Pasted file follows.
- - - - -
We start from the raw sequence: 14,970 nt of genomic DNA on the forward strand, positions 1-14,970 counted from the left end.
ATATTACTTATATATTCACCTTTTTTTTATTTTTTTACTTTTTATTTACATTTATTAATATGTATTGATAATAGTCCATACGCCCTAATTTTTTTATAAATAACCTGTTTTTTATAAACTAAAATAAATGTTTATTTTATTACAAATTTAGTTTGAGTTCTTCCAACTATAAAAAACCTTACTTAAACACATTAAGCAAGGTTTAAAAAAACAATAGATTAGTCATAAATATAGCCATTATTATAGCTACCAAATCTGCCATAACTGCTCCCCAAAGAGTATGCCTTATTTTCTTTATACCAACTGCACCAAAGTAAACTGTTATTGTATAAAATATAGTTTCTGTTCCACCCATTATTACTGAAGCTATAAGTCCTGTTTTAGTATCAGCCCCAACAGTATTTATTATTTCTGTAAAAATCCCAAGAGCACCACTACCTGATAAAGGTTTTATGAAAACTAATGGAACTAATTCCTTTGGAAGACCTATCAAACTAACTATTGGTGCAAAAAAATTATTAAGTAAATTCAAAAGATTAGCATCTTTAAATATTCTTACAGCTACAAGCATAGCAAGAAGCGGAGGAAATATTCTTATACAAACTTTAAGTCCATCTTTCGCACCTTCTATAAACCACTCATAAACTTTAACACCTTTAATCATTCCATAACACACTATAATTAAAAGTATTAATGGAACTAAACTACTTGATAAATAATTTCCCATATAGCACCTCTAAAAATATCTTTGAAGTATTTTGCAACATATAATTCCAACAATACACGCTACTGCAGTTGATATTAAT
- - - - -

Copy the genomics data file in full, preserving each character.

We start from the raw sequence: 14,970 nt of genomic DNA on the forward strand, positions 1-14,970 counted from the left end.
ATATTACTTATATATTCACCTTTTTTTTATTTTTTTACTTTTTATTTACATTTATTAATATGTATTGATAATAGTCCATACGCCCTAATTTTTTTATAAATAACCTGTTTTTTATAAACTAAAATAAATGTTTATTTTATTACAAATTTAGTTTGAGTTCTTCCAACTATAAAAAACCTTACTTAAACACATTAAGCAAGGTTTAAAAAAACAATAGATTAGTCATAAATATAGCCATTATTATAGCTACCAAATCTGCCATAACTGCTCCCCAAAGAGTATGCCTTATTTTCTTTATACCAACTGCACCAAAGTAAACTGTTATTGTATAAAATATAGTTTCTGTTCCACCCATTATTACTGAAGCTATAAGTCCTGTTTTAGTATCAGCCCCAACAGTATTTATTATTTCTGTAAAAATCCCAAGAGCACCACTACCTGATAAAGGTTTTATGAAAACTAATGGAACTAATTCCTTTGGAAGACCTATCAAACTAACTATTGGTGCAAAAAAATTATTAAGTAAATTCAAAAGATTAGCATCTTTAAATATTCTTACAGCTACAAGCATAGCAAGAAGCGGAGGAAATATTCTTATACAAACTTTAAGTCCATCTTTCGCACCTTCTATAAACCACTCATAAACTTTAACACCTTTAATCATTCCATAACACACTATAATTAAAAGTATTAATGGAACTAAACTACTTGATAAATAATTTCCCATATAGCACCTCTAAAAATATCTTTGAAGTATTTTGCAACATATAATTCCAACAATACACGCTACTGCAGTTGATATTAAT